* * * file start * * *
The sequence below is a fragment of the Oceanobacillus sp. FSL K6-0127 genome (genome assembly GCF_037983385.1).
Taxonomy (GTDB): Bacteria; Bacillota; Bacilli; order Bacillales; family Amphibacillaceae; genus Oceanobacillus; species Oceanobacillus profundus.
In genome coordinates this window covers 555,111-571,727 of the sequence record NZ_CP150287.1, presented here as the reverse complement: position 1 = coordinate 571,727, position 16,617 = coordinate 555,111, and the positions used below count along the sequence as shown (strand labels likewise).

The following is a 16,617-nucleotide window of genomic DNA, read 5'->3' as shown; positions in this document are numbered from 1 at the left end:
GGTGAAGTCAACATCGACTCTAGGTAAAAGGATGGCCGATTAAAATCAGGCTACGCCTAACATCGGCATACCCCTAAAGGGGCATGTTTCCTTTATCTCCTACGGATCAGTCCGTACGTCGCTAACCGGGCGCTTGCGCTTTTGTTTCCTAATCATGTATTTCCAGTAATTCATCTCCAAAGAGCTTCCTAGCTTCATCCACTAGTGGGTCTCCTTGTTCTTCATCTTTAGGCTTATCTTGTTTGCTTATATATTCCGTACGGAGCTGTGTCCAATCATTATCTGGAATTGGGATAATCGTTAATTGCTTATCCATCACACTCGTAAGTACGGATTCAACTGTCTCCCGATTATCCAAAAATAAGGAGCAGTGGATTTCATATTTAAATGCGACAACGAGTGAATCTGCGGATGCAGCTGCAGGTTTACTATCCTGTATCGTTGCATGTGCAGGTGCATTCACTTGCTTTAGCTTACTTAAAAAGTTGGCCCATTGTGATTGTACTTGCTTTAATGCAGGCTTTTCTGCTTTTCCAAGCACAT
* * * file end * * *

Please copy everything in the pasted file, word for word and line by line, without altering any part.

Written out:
The sequence below is a fragment of the Oceanobacillus sp. FSL K6-0127 genome (genome assembly GCF_037983385.1).
Taxonomy (GTDB): Bacteria; Bacillota; Bacilli; order Bacillales; family Amphibacillaceae; genus Oceanobacillus; species Oceanobacillus profundus.
In genome coordinates this window covers 555,111-571,727 of the sequence record NZ_CP150287.1, presented here as the reverse complement: position 1 = coordinate 571,727, position 16,617 = coordinate 555,111, and the positions used below count along the sequence as shown (strand labels likewise).

The following is a 16,617-nucleotide window of genomic DNA, read 5'->3' as shown; positions in this document are numbered from 1 at the left end:
GGTGAAGTCAACATCGACTCTAGGTAAAAGGATGGCCGATTAAAATCAGGCTACGCCTAACATCGGCATACCCCTAAAGGGGCATGTTTCCTTTATCTCCTACGGATCAGTCCGTACGTCGCTAACCGGGCGCTTGCGCTTTTGTTTCCTAATCATGTATTTCCAGTAATTCATCTCCAAAGAGCTTCCTAGCTTCATCCACTAGTGGGTCTCCTTGTTCTTCATCTTTAGGCTTATCTTGTTTGCTTATATATTCCGTACGGAGCTGTGTCCAATCATTATCTGGAATTGGGATAATCGTTAATTGCTTATCCATCACACTCGTAAGTACGGATTCAACTGTCTCCCGATTATCCAAAAATAAGGAGCAGTGGATTTCATATTTAAATGCGACAACGAGTGAATCTGCGGATGCAGCTGCAGGTTTACTATCCTGTATCGTTGCATGTGCAGGTGCATTCACTTGCTTTAGCTTACTTAAAAAGTTGGCCCATTGTGATTGTACTTGCTTTAATGCAGGCTTTTCTGCTTTTCCAAGCACAT